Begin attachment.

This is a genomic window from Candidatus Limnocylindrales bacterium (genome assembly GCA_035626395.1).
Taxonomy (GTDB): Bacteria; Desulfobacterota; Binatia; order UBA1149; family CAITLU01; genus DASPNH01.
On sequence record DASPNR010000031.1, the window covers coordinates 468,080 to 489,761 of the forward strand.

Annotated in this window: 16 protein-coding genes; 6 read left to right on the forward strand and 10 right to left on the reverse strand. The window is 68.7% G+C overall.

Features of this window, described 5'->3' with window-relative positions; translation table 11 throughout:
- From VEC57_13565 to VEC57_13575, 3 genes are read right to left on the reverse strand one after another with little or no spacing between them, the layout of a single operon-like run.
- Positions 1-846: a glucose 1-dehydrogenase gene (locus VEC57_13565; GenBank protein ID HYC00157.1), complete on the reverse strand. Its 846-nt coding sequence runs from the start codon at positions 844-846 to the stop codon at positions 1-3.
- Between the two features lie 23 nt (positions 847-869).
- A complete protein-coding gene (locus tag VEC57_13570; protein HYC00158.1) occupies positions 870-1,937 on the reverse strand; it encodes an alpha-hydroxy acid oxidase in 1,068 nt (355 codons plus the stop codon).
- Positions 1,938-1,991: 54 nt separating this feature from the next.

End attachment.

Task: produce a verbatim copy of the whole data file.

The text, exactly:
This is a genomic window from Candidatus Limnocylindrales bacterium (genome assembly GCA_035626395.1).
Taxonomy (GTDB): Bacteria; Desulfobacterota; Binatia; order UBA1149; family CAITLU01; genus DASPNH01.
On sequence record DASPNR010000031.1, the window covers coordinates 468,080 to 489,761 of the forward strand.

Annotated in this window: 16 protein-coding genes; 6 read left to right on the forward strand and 10 right to left on the reverse strand. The window is 68.7% G+C overall.

Features of this window, described 5'->3' with window-relative positions; translation table 11 throughout:
- From VEC57_13565 to VEC57_13575, 3 genes are read right to left on the reverse strand one after another with little or no spacing between them, the layout of a single operon-like run.
- Positions 1-846: a glucose 1-dehydrogenase gene (locus VEC57_13565; GenBank protein ID HYC00157.1), complete on the reverse strand. Its 846-nt coding sequence runs from the start codon at positions 844-846 to the stop codon at positions 1-3.
- Between the two features lie 23 nt (positions 847-869).
- A complete protein-coding gene (locus tag VEC57_13570; protein HYC00158.1) occupies positions 870-1,937 on the reverse strand; it encodes an alpha-hydroxy acid oxidase in 1,068 nt (355 codons plus the stop codon).
- Positions 1,938-1,991: 54 nt separating this feature from the next.